The crude product was purified by GRACE flash chromatography using a C-18 reversed-phase cartridge and acetonitrile/water as mobile phase. The sample (350 mg of crude product) was dissolved in DMSO (400 μL) and applied to the column. At the flow rate of 20 mL/min the gradient elution went from 20% MeCN to 45% MeCN in 30 min, followed by gradient to 100% MeCN in 5 min, then continued with MeCN. The macrocycle 1 eluted at t = 12.5 min in 49 mg yield (14%).
The diastereomers of 1 were further separated using preparative HPLC. The sample (30 mg of 1) was dissolved in DMSO (500 μL) and applied to the column. At the flow rate 40 mL/min the gradient elution went from 10% MeCN to 70% MeCN in 35 min, followed by gradient to 100% MeCN in 5 min, then continued with MeCN. The macrocycle 1a eluted at t = 27.2 min, macrocycle 1b eluted at t = 28.1 min.
1a: 1H NMR (500 MHz, acetonitrile-d3) δ 7.43–7.30 (m, 6H), 7.25–7.17 (m, 4H), 6.99 (s, 2H), 6.81 (s, 2H), 5.16 (s, 2H), 5.15 (d, J = 15.7 Hz, 4H), 5.08 (d, J = 16.0 Hz, 2H), 4.81 (d, J = 17.7 Hz, 2H), 4.65 (s, 4H), 4.54 (s, 2H), 4.27 (d, J = 17.7 Hz, 2H), 4.07 (d, J = 15.8 Hz, 4H + 2H), 2.78 (s, 12H), 2.71 (s, 3H), 2.43 (s, 6H); 13C NMR (126 MHz, acetonitrile-d3) δ 140.25, 137.91, 137.05, 130.00, 129.39, 128.96, 127.30, 125.98, 124.81, 122.59, 73.31, 68.47, 68.08, 46.95, 45.32, 45.18, 31.19, 31.00, 29.75; HRMS (APCI+) m/z: [M + H]+ calcd for C28H32N8O4, 545.2619; found, 545.2616.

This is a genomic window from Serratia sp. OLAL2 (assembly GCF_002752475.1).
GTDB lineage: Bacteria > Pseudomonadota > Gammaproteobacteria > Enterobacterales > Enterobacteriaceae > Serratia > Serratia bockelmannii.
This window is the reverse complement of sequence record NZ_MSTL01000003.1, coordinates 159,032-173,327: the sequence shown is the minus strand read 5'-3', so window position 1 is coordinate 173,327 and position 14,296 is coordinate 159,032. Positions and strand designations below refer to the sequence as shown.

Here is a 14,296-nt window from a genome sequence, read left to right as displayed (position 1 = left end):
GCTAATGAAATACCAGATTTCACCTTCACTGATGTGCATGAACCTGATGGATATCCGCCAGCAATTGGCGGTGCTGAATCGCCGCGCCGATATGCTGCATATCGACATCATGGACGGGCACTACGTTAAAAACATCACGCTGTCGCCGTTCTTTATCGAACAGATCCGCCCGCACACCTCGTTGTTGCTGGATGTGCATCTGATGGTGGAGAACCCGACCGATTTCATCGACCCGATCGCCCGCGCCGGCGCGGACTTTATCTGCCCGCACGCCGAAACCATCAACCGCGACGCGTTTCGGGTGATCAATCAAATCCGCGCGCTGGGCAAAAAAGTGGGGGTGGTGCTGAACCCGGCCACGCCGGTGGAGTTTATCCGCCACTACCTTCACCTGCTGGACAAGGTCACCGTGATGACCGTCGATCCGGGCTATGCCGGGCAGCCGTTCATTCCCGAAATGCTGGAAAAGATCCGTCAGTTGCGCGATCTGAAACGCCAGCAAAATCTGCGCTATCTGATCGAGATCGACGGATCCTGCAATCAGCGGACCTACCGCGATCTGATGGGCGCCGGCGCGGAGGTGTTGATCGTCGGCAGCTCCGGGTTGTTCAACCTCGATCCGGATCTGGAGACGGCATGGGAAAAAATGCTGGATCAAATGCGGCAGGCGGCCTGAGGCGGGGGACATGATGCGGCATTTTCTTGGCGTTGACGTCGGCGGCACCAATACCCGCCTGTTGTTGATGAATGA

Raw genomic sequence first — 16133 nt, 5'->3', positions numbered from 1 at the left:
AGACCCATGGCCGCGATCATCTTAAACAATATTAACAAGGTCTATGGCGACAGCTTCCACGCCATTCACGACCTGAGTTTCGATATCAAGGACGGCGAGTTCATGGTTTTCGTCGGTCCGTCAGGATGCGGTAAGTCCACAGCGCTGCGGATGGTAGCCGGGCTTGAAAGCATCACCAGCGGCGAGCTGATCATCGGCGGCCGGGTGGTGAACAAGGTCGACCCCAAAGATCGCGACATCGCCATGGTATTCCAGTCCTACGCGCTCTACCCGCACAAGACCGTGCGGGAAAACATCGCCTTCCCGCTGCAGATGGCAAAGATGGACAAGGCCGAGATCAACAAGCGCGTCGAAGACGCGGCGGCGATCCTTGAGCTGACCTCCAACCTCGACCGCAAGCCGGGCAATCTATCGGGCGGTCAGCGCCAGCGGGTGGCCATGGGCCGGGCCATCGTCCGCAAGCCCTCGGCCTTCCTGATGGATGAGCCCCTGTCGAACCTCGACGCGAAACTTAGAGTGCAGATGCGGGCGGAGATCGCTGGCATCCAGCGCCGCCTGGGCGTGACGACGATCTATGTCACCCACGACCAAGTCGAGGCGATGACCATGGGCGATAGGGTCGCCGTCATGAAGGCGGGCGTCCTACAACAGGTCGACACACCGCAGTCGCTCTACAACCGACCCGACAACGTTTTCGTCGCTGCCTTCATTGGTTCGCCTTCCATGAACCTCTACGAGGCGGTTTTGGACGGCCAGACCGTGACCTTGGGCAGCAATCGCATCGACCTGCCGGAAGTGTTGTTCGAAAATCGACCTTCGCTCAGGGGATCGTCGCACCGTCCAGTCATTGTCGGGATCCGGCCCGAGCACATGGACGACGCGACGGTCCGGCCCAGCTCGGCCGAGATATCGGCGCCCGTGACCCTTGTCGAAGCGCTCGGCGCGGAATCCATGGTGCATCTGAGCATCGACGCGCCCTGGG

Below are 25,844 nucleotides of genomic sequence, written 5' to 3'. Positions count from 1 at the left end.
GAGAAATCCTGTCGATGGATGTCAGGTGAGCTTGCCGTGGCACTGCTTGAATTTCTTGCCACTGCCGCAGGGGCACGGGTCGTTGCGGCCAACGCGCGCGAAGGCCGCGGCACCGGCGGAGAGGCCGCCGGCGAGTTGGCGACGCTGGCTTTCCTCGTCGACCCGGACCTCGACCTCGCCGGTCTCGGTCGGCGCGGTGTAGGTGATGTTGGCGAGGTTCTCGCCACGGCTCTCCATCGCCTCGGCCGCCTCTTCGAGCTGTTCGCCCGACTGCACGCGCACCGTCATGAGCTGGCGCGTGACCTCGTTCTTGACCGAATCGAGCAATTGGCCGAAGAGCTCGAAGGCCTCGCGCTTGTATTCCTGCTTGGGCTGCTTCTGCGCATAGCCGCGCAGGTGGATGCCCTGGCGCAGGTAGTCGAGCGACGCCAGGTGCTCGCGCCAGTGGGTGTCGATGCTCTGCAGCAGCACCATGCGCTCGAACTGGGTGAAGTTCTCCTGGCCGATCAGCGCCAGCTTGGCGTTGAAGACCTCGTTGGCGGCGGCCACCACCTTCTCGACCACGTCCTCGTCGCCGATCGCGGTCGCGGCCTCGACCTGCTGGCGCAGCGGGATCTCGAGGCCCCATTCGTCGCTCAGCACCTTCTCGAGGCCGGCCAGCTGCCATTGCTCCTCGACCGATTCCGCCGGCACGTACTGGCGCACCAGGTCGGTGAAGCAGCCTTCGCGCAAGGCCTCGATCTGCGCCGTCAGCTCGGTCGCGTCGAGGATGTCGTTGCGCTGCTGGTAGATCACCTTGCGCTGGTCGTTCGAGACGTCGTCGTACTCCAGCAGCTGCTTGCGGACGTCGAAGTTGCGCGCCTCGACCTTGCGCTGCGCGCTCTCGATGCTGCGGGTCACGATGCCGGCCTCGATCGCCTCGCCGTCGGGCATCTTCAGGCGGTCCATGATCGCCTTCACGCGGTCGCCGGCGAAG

1b: 1H NMR (500 MHz, acetonitrile-d3) δ 7.37 (t, J = 7.5 Hz, 2H), 7.24 (t, J = 7.5 Hz, 4H), 6.87 (s, 2H), 5.15 (d, J = 16.6 Hz, 2H), 5.10 (d, J = 16.9 Hz, 4H), 4.58 (s, 2H), 4.15 (d, J = 16.7 Hz, 2H), 4.10 (d, J = 16.8 Hz, 2H), 2.65 (s, 6H), 2.00 (s, 6H); 13C NMR (126 MHz, acetonitrile-d3) δ 140.84, 136.56, 129.65, 127.21, 126.72, 123.21, 73.32, 68.34, 45.94, 44.83, 31.15, 30.39; HRMS (APCI+) m/z: [M + H]+ calcd for C28H32N8O4, 545.2619; found, 545.2618.
This work was supported by the Czech Science Foundation (18-21801S), and the RECETOX Research Infrastructure (LM2015051 and CZ.02.1.01/0.0/0.0/16_013/0001761). CIISB research infrastructure project LM2015043 funded by MEYS CR is gratefully acknowledged for the financial support of the measurements at the CF X-ray diffraction and Bio-SAXS and CF Proteomic.